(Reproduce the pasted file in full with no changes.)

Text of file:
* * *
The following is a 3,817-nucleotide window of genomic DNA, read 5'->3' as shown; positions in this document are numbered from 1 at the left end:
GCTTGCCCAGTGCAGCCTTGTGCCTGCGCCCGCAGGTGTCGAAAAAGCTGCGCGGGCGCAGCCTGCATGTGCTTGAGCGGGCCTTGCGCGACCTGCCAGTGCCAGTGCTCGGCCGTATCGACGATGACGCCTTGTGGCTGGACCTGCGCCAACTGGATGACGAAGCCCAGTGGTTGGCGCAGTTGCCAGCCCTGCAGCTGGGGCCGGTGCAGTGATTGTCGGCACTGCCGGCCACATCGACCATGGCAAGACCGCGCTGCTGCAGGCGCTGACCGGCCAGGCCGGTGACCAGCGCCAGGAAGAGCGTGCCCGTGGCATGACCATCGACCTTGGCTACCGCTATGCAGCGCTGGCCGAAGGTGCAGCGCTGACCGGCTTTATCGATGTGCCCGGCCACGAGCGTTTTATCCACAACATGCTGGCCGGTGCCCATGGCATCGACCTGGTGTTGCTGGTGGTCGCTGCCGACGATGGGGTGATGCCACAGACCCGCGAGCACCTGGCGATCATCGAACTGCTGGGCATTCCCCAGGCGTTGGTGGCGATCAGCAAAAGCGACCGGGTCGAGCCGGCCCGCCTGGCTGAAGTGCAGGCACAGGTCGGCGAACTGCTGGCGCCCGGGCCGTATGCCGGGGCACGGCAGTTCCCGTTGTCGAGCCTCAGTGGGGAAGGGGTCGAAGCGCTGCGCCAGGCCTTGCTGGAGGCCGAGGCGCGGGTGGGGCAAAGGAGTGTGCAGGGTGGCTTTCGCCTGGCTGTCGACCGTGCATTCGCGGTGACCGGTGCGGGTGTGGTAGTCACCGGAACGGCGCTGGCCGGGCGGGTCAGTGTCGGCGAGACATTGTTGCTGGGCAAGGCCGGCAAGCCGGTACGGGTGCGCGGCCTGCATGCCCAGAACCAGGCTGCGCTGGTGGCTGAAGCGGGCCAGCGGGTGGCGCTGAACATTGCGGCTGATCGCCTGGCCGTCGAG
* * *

The following is a 3,817-nucleotide window of genomic DNA, read 5'->3' as shown; positions in this document are numbered from 1 at the left end:
GCTTGCCCAGTGCAGCCTTGTGCCTGCGCCCGCAGGTGTCGAAAAAGCTGCGCGGGCGCAGCCTGCATGTGCTTGAGCGGGCCTTGCGCGACCTGCCAGTGCCAGTGCTCGGCCGTATCGACGATGACGCCTTGTGGCTGGACCTGCGCCAACTGGATGACGAAGCCCAGTGGTTGGCGCAGTTGCCAGCCCTGCAGCTGGGGCCGGTGCAGTGATTGTCGGCACTGCCGGCCACATCGACCATGGCAAGACCGCGCTGCTGCAGGCGCTGACCGGCCAGGCCGGTGACCAGCGCCAGGAAGAGCGTGCCCGTGGCATGACCATCGACCTTGGCTACCGCTATGCAGCGCTGGCCGAAGGTGCAGCGCTGACCGGCTTTATCGATGTGCCCGGCCACGAGCGTTTTATCCACAACATGCTGGCCGGTGCCCATGGCATCGACCTGGTGTTGCTGGTGGTCGCTGCCGACGATGGGGTGATGCCACAGACCCGCGAGCACCTGGCGATCATCGAACTGCTGGGCATTCCCCAGGCGTTGGTGGCGATCAGCAAAAGCGACCGGGTCGAGCCGGCCCGCCTGGCTGAAGTGCAGGCACAGGTCGGCGAACTGCTGGCGCCCGGGCCGTATGCCGGGGCACGGCAGTTCCCGTTGTCGAGCCTCAGTGGGGAAGGGGTCGAAGCGCTGCGCCAGGCCTTGCTGGAGGCCGAGGCGCGGGTGGGGCAAAGGAGTGTGCAGGGTGGCTTTCGCCTGGCTGTCGACCGTGCATTCGCGGTGACCGGTGCGGGTGTGGTAGTCACCGGAACGGCGCTGGCCGGGCGGGTCAGTGTCGGCGAGACATTGTTGCTGGGCAAGGCCGGCAAGCCGGTACGGGTGCGCGGCCTGCATGCCCAGAACCAGGCTGCGCTGGTGGCTGAAGCGGGCCAGCGGGTGGCGCTGAACATTGCGGCTGATCGCCTGGCCGTCGAG